Education is the New Civil Rights Movement


3-Part Series

November 17, December 1,
December 15, 2021

4:00-5:00 pm  Central Time


Video Access Available until March 1, 2022

All Sessions Take Place on Zoom

$249 per person

Cohort 1

2022

November 17, December 1, December 15, 2021

6:00 - 7:00 pm  Central Time


Video Access Available until March 1, 2022

All Sessions Take Place on Zoom

$249 per person

CLOSED - 
Cohort 2

2022

Through the power of storytelling, this three part series will engage participants in an analysis of Brown v. Board of Education and assess its impact on student outcomes nearly seven decades later in a politically polarized nation. Participants will also analyze and evaluate the impact our political institutions have on public schools today; specific to the pandemic and Critical Race Theory. Participants will leave this experience with increased capacity to reimagine and create practical solutions to better serve students, families and community members.

This series is appropriate for K-12 Administrators, Educators, and School Board Members.

Presenter

Percy Brown Jr. is the Director of the Learner FIRST Center for Civil Rights in Education. In 2016, Madison365 recognized Percy Brown, Jr. as one of the most influential African- Americans in the state of Wisconsin. Madison365 describes Percy as “one of the great leaders to arise from the south side of Madison.” In 2014 and 2015 respectively, Percy was awarded the Educator of the Year award by the 100 Black Men chapter of Madison, WI. and was the recipient of the Urban League of Greater Madison President’s Rising Star award. Percy Brown, Jr. comes from a family of civil rights activists that fought for equal rights in the Jim Crow south during the 1950’s and 60’s in Bolivar County Mississippi. His grandfather, Morgan Brown, Jr., was an educator for over 50 years and led most civil rights efforts in Bolivar County. Percy’s father, uncles and aunts were part of the first wave of blacks to desegregate white schools with his aunt Ella being the first of two blacks to integrate Rosedale High School. Percy’s family activism is part of his lineage that he carries into his work as an educational leader. Percy is currently the Director of Equity and Student Achievement for the Middleton Cross Plains Area School District, Senior Outreach Specialist for the Wisconsin Center for Education Research at the University of Wisconsin-Madison.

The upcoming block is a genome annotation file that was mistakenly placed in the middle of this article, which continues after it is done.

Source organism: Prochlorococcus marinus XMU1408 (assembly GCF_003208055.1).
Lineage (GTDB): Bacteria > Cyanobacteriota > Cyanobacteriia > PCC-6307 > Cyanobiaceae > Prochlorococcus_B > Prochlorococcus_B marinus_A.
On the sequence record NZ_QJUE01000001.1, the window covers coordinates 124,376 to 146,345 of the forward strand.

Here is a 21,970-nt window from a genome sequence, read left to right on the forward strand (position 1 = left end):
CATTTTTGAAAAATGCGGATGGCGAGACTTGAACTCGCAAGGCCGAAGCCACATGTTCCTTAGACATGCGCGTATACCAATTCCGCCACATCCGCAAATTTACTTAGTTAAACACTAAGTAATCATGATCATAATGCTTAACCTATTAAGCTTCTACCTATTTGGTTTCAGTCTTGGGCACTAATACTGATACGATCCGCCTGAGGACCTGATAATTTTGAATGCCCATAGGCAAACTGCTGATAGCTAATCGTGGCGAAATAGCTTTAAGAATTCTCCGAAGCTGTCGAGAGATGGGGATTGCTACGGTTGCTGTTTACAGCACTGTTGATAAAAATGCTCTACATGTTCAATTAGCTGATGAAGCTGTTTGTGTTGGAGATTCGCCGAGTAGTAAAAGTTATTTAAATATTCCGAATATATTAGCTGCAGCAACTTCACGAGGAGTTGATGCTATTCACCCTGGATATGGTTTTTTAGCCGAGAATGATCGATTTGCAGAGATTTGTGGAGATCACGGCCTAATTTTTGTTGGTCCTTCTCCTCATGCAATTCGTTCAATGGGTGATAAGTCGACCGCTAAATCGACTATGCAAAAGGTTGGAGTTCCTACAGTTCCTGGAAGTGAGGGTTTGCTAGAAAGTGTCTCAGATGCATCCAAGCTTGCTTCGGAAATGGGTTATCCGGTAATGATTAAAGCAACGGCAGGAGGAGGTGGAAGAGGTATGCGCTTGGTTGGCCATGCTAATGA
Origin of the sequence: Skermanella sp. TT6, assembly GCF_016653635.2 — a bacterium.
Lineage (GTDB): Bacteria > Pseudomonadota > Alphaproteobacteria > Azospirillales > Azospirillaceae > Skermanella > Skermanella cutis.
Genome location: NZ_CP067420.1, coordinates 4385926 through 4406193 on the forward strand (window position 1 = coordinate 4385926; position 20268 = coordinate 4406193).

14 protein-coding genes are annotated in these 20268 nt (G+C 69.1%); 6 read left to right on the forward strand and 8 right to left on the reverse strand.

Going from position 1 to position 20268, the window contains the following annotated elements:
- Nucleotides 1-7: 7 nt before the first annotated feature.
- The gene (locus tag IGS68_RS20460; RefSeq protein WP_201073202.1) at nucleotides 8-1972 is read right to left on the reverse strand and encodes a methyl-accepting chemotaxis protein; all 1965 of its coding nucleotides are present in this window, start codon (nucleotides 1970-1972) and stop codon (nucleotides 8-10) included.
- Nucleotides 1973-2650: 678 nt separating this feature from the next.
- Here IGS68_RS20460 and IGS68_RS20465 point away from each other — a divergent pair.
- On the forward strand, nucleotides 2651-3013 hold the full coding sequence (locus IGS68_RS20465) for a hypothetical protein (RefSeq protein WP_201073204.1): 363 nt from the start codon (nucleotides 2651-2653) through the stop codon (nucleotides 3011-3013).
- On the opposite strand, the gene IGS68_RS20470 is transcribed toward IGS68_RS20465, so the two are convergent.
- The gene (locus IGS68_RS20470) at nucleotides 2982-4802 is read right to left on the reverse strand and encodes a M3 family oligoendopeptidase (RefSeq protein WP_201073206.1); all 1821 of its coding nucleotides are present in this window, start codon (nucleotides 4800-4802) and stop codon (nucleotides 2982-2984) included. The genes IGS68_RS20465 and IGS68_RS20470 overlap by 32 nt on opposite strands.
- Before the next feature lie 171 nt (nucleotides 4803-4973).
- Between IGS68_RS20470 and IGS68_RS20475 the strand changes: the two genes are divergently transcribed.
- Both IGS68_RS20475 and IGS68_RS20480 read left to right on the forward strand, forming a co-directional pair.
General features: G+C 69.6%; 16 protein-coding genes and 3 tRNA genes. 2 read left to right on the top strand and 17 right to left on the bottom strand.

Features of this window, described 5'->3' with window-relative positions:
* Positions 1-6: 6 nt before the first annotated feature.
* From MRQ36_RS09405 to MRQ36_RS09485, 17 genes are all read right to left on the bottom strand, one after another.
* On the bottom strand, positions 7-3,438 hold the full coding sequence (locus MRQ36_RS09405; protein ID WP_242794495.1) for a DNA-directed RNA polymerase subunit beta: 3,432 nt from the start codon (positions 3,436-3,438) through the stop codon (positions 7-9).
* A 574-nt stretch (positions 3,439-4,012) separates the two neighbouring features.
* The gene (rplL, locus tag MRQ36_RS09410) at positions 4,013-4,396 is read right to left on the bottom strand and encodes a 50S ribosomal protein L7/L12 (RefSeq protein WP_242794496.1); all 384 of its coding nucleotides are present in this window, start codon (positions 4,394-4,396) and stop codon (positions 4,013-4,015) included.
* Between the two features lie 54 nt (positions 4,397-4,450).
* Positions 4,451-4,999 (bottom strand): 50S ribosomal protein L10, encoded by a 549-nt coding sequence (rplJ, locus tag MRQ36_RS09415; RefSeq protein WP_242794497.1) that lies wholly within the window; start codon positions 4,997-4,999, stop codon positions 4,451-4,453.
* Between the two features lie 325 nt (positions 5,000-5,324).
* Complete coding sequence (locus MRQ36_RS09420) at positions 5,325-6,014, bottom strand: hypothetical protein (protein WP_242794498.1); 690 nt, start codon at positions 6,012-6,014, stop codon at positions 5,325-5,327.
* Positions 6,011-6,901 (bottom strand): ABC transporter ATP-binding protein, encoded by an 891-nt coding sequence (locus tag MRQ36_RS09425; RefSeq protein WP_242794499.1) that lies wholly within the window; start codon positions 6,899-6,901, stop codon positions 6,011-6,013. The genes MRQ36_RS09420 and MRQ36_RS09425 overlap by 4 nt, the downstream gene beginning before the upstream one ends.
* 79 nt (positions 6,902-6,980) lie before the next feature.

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Percy Brown, Jr.

Session Information

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Session 1

An Analysis of Brown v. Board of Education through a Black Family’s Story

In this session, Percy Brown will use his family’s involvement in the Civil Rights Movement and personal narrative to analyze the Brown v. The Board of Education decision and assess its impact on historically disenfranchised students in the 21st century.

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Session 2

Public Education, Pandemic, Politics and Perspectives on Critical Race Theory in a Polarized Nation

In this session, Percy Brown will describe influences on different political attitudes and  the intersectionalities of the pandemic, Critical Race Theory and their impact on public schools. Participants will learn about the varying perspectives on CRT and consider ways to bridge misunderstandings and build consensus amongst all stakeholders. Outcomes from this session include a deepened understanding of CRT and strategies that can be used by district leaders, educators and school board members to effectively engage and respond to parents, community members and/or other stakeholders who have concerns about equity work in your district.

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Session 3

Reimagining Public Education in the 21st Century

In this session, Percy Brown will analyze changing demographics in the United States and the implications these changes have on public education and the overall health of the nation. Percy will make the case for districts to embrace the work of diversity, equity and inclusion (DEI) and offer suggestions to help districts move their DEI work forward.